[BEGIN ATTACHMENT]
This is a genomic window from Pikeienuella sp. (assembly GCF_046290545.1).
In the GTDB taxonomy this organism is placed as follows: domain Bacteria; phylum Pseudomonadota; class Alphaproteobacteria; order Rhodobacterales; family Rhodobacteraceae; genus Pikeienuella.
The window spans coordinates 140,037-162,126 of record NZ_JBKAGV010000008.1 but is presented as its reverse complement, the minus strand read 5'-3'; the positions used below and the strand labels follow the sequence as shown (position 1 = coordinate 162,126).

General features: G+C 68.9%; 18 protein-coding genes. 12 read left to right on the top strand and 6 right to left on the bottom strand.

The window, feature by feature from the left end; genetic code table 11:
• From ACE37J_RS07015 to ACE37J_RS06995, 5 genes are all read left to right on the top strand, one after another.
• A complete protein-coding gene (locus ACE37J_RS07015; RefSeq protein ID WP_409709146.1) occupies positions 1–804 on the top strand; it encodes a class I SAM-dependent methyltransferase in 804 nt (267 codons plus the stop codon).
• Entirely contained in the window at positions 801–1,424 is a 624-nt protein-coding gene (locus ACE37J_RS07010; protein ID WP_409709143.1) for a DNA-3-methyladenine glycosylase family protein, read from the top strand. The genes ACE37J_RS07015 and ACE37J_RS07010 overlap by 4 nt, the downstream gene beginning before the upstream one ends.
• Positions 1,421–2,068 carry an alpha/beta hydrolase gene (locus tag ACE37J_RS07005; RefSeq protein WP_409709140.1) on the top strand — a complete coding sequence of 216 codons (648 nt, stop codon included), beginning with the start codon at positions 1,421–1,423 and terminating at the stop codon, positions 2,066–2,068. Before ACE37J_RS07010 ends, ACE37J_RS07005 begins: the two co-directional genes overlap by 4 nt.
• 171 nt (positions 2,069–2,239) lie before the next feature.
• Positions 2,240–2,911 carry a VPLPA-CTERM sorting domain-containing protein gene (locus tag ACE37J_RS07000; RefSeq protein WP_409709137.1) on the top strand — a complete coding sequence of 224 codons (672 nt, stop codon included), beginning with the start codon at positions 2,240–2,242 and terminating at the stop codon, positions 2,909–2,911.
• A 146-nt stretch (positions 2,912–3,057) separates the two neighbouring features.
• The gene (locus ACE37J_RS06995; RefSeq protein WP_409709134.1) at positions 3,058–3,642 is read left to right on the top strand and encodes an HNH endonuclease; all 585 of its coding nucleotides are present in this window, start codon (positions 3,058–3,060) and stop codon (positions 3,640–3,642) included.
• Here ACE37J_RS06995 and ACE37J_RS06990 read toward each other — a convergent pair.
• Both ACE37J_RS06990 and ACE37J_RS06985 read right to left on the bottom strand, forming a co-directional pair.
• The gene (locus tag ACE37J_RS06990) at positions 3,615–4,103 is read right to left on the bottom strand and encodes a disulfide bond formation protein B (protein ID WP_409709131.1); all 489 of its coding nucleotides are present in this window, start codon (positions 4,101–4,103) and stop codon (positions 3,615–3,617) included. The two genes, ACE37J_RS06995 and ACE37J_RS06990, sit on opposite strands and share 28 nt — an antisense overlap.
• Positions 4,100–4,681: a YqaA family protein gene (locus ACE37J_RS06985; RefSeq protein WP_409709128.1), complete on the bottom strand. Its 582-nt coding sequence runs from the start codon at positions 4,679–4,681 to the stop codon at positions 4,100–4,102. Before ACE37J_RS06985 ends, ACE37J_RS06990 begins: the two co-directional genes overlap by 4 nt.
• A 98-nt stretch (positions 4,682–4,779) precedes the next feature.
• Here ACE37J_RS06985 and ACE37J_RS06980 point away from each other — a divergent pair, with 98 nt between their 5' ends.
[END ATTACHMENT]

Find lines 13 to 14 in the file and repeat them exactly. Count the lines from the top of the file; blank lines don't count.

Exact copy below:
• The gene (locus ACE37J_RS06995; RefSeq protein WP_409709134.1) at positions 3,058–3,642 is read left to right on the top strand and encodes an HNH endonuclease; all 585 of its coding nucleotides are present in this window, start codon (positions 3,058–3,060) and stop codon (positions 3,640–3,642) included.
• Here ACE37J_RS06995 and ACE37J_RS06990 read toward each other — a convergent pair.